Aravaipa Canyon - Days Two & Three!

Read about Day One of our trip here!

After spending our first day hiking into Aravaipa Canyon we were ready to explore its side canyons. I was told by many people to go into Aravaipa without a plan, just allow yourself time to play. Stop in a side canyon or two, explore, wander around, don't kill yourself by just hiking through the whole thing. This is now my advice to people wanting to hike or backpack into Aravaipa Canyon - just have fun exploring!

In the morning we left our camp set up and hiked down to Paisano Canyon. The further east we hiked the more green surrounded us. The cottonwood trees lining the creek were beautiful. I had my Garmin InReach to help us with GPS location and for finding side canyons but we still had a hard time seeing them. Going west to east they are hard to see for some reason. Hiking back east to west we were able to see them much easier.

We accidentally walked right past Paisano Canyon and wandered another 15 minutes further than we meant to. The only silver-lining in this mistake is we found a great campsite for our next trip! We eventually turned around and found our way to Paisano Canyon.

This side canyon had a waterfall with a small pool not too far into the canyon. We took a little lunch break there while enjoying the scenery. 

Next up was Booger Canyon. Thankfully the weather was overcast and cooler, very strange for May in Southern Arizona. It helped keep us cool so I wasn't going to complain. Booger Canyon is full of these huge rocks and boulders. At first it doesn't seem like there is a way to get back there but after some scrambling you figure it out. I felt like a little kid climbing on the boulders, balancing on rocks, sliding down rock walls to get a better view of the beautiful side canyon. We went back as far as we could. Looking back at the main canyon you had an awesome view of the rock layers.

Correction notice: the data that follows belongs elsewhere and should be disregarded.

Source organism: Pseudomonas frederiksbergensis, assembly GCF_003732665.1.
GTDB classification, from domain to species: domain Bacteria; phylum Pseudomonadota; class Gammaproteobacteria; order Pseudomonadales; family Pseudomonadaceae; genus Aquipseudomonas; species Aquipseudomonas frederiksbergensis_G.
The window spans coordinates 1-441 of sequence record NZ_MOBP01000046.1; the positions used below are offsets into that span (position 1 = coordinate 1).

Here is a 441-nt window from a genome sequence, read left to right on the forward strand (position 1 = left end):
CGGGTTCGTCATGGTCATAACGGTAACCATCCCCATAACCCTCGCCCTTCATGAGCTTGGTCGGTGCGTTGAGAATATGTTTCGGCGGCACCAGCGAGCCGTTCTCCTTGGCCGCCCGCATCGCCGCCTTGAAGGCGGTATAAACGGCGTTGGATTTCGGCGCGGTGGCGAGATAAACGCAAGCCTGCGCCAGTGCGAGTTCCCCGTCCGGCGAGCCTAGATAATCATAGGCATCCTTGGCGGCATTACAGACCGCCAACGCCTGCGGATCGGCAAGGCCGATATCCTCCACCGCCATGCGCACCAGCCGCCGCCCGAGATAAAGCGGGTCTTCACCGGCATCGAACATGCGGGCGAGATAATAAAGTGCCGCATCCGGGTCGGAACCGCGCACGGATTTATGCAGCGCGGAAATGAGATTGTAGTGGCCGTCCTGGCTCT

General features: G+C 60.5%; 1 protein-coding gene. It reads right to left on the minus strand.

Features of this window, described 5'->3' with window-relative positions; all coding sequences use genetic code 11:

After an hour or so of exploring Booger Canyon we made it back to camp, took a quick snack break then packed everything up to make our way to Horse Camp Canyon. We found a great camping spot for that evening, on hard ground under some trees with a fire pit and quickly set up camp before going back to explore our last side canyon of the day. 

The good thing about being sick with a snuffy nose and congested nasal cavity is you get really good at snot rockets, especially since I went through all of my Kleenex on the first day. By the time we got to Horse Camp Canyon I was a snot rocket pro. (Sorry if this is an overshare but I was quite proud of my new found skill!)

Horse Camp Canyon was our favorite side canyon of the day. It was full of interesting rocks, more scrambling, and beautiful pools surrounded by tall canyon walls. We wanted to stay longer but the sun was setting and we were getting hungry. We said goodbye to beautiful Horse Camp Canyon and made our way back to our campsite. 

Once we got back we made a fire, cooked dinner, and enjoyed the cool evening. The sky was cloudy all day and looked like it was threatening to rain but when I check the weather forecast on my Garmin InReach it said there was only a 10% chance of rain. Good, we did not want to be in a canyon if there was a bad storm coming. Even if it rains 10 miles away that water can cause a flash flood which can be dangerous in a canyon like Aravaipa. That night we fell asleep to the sound of the creek while waiting for our last day of exploring.